OpenTelemetry   Observability  

Real User Monitoring With a Splash of OpenTelemetry

By Austin Parker  |   Last modified on April 16, 2024

You're probably familiar with the concept of real user monitoring (RUM) and how it's used to monitor websites or mobile applications. If not, here's the short version: RUM requires telemetry data, which is generated by an SDK that you import into your web or mobile application. These SDKs then hook into the JS runtime, the browser itself, or various system APIs in order to measure performance. These SDKs are usually pretty optimized for both speed and size—you don't want the dependency that tells you how fast or slow your application is to impact your application speed, after all.

There's a lot of details that I'm eliding here, of course. The actual act of optimizing these clients, and making tradeoffs between performance and ease of use, is not an easy one. This, I think, is why RUM has set itself apart from other observability workflows for a while. Yeah, it has different users—frontend engineers, product and business analysts, and so forth—and the questions you might want to ask of a RUM tool are slightly different because there are more standards and patterns; think of Core Web Vitals, or conversion funnels. There are also some pretty specialized visualizations that people like to use, like session recording (where you literally watch what someone was doing on a page), or geolocation visualizations. These alternate projections, data types, and query semantics require different setups on the backend as well.

While in general the telemetry data needed for RUM is a commodity, RUM tools haven't followed suit, and I think it's due to this specialization. What if we could rethink how RUM works from first principles? I think we have an opportunity to do that with OpenTelemetry. Here's how.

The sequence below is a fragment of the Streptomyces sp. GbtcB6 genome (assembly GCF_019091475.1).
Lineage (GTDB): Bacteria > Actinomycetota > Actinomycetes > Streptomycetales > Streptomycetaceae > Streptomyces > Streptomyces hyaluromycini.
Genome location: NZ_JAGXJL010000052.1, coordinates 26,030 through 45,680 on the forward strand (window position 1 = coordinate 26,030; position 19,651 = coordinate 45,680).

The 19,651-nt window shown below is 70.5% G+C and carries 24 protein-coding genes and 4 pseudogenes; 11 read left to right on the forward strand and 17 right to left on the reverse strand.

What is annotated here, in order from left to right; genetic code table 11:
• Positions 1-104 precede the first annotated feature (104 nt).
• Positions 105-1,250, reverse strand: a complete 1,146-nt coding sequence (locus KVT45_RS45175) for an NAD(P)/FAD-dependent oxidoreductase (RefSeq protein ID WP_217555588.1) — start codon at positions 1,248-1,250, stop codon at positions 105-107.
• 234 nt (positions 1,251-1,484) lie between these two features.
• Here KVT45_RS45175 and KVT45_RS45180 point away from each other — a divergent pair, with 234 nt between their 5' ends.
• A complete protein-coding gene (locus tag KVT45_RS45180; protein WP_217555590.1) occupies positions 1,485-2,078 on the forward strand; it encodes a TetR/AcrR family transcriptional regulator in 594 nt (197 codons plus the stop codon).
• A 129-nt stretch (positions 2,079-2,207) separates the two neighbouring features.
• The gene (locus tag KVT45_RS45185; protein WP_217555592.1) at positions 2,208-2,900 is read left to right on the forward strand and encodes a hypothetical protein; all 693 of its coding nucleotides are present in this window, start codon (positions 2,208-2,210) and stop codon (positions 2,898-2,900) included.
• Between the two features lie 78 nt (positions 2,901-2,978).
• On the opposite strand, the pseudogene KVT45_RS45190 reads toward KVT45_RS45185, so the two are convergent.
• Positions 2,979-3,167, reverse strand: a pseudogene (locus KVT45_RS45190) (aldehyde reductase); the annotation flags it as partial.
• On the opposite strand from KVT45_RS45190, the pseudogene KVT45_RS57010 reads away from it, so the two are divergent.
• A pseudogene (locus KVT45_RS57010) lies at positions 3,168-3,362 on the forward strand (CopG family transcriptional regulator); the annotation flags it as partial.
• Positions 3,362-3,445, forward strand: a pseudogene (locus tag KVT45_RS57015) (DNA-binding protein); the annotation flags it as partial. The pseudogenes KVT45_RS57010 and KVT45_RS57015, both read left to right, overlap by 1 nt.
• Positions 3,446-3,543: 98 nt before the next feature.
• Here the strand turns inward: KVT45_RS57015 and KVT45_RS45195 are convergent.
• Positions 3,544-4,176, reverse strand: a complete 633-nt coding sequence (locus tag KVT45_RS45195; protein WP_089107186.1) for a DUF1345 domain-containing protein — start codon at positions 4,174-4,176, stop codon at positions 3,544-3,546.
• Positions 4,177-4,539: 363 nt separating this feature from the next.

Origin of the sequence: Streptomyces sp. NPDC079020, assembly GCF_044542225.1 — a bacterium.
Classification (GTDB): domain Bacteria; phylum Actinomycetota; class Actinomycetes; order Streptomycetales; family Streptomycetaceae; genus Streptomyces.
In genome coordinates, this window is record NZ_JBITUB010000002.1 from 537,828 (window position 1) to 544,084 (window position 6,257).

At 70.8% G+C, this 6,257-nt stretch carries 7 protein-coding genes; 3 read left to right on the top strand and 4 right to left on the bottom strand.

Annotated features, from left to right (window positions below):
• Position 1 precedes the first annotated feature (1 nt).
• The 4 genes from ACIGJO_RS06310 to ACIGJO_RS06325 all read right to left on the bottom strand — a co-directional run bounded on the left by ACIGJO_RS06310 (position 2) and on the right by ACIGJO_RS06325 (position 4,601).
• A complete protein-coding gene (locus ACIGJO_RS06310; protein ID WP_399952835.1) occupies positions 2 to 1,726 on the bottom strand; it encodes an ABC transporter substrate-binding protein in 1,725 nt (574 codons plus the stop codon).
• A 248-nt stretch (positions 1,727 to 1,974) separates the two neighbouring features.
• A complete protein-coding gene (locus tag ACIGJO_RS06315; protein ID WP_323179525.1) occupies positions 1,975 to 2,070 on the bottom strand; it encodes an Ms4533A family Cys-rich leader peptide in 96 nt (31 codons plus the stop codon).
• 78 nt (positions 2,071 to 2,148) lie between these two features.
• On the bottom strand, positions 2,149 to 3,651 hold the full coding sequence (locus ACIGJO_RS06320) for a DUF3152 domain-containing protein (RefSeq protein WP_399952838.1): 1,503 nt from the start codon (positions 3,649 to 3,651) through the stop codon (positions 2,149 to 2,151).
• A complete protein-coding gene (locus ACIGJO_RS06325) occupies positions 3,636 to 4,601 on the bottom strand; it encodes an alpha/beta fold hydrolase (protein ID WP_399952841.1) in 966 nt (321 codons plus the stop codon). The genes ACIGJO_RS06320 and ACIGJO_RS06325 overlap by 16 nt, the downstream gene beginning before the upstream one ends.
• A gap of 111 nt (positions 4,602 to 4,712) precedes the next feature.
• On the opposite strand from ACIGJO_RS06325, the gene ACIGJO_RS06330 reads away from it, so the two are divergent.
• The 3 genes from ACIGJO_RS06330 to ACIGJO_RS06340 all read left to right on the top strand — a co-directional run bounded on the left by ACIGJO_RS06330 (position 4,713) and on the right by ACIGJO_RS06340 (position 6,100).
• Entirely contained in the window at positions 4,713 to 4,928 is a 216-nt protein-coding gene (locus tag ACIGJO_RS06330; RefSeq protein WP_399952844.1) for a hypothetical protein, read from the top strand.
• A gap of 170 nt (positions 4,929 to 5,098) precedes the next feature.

Real user monitoring is mostly a data analytics problem

The telemetry data that you use for RUM is, by and large, the exact same kind of telemetry data you get from backend systems. Metrics, and other structured data like logs and spans, are the majority of what you rely on. CWV comprise the majority of what you care about, because those directly impact your search rank and user experience. But what's in one of these measurements anyway? Let's take First Contentful Paint (FCP), or 'how long until the first bit of content appears on screen.' This is an aggregate measurement of many other factors, such as how long it takes for the HTML to be parsed and rendered, how long images or CSS files take to load, etc.

The problem is that while you might get this data, turning it into insights is actually pretty tricky. You need to analyze the structure of a page or view, see how much various asynchronous tasks contribute to the overall FCP, and so forth. The data itself isn't the problem, the analysis is—and that's where the trouble crops up. There are a lot of great ways to analyze individual page or app performance, but performing that analysis in near-real time across the globe and correlating these measurements with other metadata is a huge task.

This problem extends beyond the web, though. The kind of rapid feedback loops and fast user feedback that observability preaches for developers doesn’t work so well when it can take weeks or months for users to get your new functionality due to the vagaries of app stores on mobile. You might have hundreds, thousands, or millions of combinations to work through—not just for finding interesting and novel problems, but simply judging your adherence to an existing Service Level Objective (SLO).

In truth, regardless of where your users are coming from or how they’re accessing your application, making sense of what’s happening in production and being able to relate it to your overall business goals is, I believe, the most important application of observability. To that end, we should stop thinking of RUM as something that requires disconnected and specialized tooling to solve, but instead treat it like any other big data problem.